Definition of annul :
1. To make void or of no effect; to nullify; to abolish; to do away with; - used appropriately of laws, decrees, edicts, decisions of courts, or other established rules, permanent usages, and the like, which are made void by component authority.
2. To reduce to nothing; to obliterate.
keep off, remove, null, rear, overthrow, reverse, rub, revolutionize, disannul, bowl over, counterbalance, renounce, hoist, bring down, cabbage, prohibit, subvert, keep down, sneak, purloin, compensate, raise, bar, award, knock over, make up, swipe, head off, nobble, go up, wind, get up, set aside, resign, filch, plagiarize, counteract, abandon, avoid, terminate, neutralise, upset, deflect, snarf, pilfer, render void, vitiate, change by reversal, tip over, overrule, come up, uprise, correct, abrogate, repeal, rise, debar, overturn, elevate, vacate, turn, void, rustle, continue, extirpate, citation, turn back, reduce, call for, arise, forfend, plagiarise, subjugate, tump over, negative, charge, rescind, obviate, suppress, acquit, roll back, lift, bring up, ward off, revolutionise, face-lift, empty, strike down, counterpoise, turn over, forefend, move up, study atabolish, countermand, blot, quash, wipe, abstract, subdue, fend off, hook, give up, override, scratch, avert, supplant, exterminate, airlift, cross, pinch, invert, end, bring in a verdict, evacuate, stamp out, repress, stave off, abate, acquittal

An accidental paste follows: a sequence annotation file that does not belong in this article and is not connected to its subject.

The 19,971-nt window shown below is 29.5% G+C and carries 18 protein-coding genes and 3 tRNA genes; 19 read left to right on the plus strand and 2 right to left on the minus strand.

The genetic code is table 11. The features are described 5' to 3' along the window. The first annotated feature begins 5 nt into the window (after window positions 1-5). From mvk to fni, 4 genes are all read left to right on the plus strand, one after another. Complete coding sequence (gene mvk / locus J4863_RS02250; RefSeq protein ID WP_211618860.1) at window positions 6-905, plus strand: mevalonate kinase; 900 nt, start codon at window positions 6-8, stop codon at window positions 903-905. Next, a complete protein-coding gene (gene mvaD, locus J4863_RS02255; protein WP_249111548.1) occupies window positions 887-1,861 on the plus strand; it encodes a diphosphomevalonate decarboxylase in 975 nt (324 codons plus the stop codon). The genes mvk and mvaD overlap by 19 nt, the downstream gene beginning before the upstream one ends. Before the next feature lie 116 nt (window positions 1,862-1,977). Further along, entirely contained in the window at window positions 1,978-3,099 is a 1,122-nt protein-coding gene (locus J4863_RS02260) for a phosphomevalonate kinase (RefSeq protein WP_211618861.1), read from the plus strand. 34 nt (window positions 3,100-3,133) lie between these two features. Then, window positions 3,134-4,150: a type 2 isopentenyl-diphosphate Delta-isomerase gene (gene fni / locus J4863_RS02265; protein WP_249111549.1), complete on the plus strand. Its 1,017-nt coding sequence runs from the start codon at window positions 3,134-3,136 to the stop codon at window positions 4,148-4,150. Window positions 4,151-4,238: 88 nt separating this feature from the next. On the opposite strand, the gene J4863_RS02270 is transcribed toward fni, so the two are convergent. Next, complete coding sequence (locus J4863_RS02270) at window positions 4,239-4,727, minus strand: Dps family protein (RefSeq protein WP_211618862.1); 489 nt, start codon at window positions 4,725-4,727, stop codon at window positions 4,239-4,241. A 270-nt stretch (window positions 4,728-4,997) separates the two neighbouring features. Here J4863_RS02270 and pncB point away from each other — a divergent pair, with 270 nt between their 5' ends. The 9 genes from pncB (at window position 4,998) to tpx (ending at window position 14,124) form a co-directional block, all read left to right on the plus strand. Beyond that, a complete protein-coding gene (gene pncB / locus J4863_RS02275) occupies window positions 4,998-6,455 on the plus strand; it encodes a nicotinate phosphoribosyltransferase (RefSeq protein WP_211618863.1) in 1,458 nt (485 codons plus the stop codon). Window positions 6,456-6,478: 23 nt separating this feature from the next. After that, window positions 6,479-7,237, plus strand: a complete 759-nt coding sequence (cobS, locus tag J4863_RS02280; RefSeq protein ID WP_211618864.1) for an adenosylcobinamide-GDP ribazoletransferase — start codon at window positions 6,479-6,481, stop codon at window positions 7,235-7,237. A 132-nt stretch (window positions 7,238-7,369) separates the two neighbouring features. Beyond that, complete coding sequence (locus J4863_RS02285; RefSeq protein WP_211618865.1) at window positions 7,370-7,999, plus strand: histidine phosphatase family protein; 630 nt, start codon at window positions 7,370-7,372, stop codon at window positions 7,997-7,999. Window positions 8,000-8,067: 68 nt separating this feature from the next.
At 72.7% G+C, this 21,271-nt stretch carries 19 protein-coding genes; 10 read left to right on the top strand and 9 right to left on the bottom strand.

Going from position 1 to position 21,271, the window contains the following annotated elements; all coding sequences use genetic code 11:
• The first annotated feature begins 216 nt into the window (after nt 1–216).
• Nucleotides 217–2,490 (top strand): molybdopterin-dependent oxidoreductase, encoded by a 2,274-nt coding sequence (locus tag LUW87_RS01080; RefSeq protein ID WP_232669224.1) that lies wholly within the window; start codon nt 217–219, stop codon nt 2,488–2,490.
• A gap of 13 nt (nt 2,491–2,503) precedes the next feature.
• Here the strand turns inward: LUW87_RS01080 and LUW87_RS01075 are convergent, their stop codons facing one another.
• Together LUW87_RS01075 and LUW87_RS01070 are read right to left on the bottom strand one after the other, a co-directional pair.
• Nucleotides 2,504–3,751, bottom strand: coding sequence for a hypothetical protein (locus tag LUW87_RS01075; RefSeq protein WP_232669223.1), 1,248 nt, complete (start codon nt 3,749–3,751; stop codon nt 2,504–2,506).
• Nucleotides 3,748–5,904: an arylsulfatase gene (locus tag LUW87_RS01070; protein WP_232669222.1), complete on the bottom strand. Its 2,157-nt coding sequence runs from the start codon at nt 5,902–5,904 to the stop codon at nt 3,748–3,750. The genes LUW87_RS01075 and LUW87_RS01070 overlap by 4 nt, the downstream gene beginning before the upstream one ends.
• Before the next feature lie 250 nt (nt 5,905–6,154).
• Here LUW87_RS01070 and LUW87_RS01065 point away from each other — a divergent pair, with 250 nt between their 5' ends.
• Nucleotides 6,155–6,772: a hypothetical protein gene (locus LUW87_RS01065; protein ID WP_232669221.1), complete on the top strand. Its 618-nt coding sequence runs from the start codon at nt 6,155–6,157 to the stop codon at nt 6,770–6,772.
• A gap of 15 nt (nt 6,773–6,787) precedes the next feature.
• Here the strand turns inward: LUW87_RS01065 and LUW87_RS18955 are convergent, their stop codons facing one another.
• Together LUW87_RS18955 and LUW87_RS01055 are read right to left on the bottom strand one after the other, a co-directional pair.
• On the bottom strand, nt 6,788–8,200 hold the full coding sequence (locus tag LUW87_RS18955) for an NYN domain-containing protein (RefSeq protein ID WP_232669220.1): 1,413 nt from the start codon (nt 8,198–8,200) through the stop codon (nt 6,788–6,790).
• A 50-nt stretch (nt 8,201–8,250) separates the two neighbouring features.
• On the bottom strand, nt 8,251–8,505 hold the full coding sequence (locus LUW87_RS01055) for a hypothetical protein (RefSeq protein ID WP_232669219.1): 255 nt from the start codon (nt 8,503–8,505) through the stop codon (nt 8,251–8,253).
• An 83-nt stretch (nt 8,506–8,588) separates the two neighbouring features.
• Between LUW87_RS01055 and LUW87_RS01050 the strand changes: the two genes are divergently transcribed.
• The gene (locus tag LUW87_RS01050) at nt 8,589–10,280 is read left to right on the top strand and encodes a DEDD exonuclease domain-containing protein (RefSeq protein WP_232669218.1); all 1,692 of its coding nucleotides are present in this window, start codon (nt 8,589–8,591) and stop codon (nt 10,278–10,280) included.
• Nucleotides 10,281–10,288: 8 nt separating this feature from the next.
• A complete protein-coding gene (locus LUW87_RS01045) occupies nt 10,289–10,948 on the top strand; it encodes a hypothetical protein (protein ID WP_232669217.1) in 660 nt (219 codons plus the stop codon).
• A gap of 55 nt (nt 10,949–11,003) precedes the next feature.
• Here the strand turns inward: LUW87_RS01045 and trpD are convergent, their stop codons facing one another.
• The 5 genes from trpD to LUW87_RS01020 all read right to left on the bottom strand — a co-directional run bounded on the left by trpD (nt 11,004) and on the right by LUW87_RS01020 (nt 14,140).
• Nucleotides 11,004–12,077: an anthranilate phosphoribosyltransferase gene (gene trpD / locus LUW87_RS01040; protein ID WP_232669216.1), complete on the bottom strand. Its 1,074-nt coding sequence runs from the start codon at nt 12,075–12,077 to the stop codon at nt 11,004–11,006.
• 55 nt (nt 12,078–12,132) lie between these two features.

annul (part of speech: verb)
deny, eliminate, efface, extinguish, dissolve, reject, disclaim, invalidate, eradicate, nullify, retract, disavow, veto, refute, abnegate, neutralize, destroy, withdraw, obliterate, disaffirm, delete, abolish, repudiate, revoke, negate, undo, dismiss, cancel, divorce
obliterate (part of speech: verb)
- Hardly had this letter been mailed when she consulted her attorney as to ways and means to annul this " crazy marriage." - "Our Nervous Friends Illustrating the Mastery of Nervousness", Robert S. Carroll.
- The people were eager to annul their sentence against Marcius, and to beg him to return, but the Senate, after meeting and considering this proposal, finally rejected it, either out of a mere spirit of opposition to anything proposed by the people, or because they did not wish him to return by favour of the people; or it may be because they themselves were now angry with him for having shown himself the enemy of all classes alike, although he had only been injured by one, and for having become the avowed enemy of his country, in which he knew that the best and noblest all sympathised with him, and had suffered along with him. - "Plutarch's Lives, Volume I (of 4)", Plutarch.
- The proposition, that, in case of a supposed violation of the Constitution by Congress, the States have a constitutional right to interfere and annul the law of Congress, is the proposition of the gentleman. - "Select Speeches of Daniel Webster", Daniel Webster.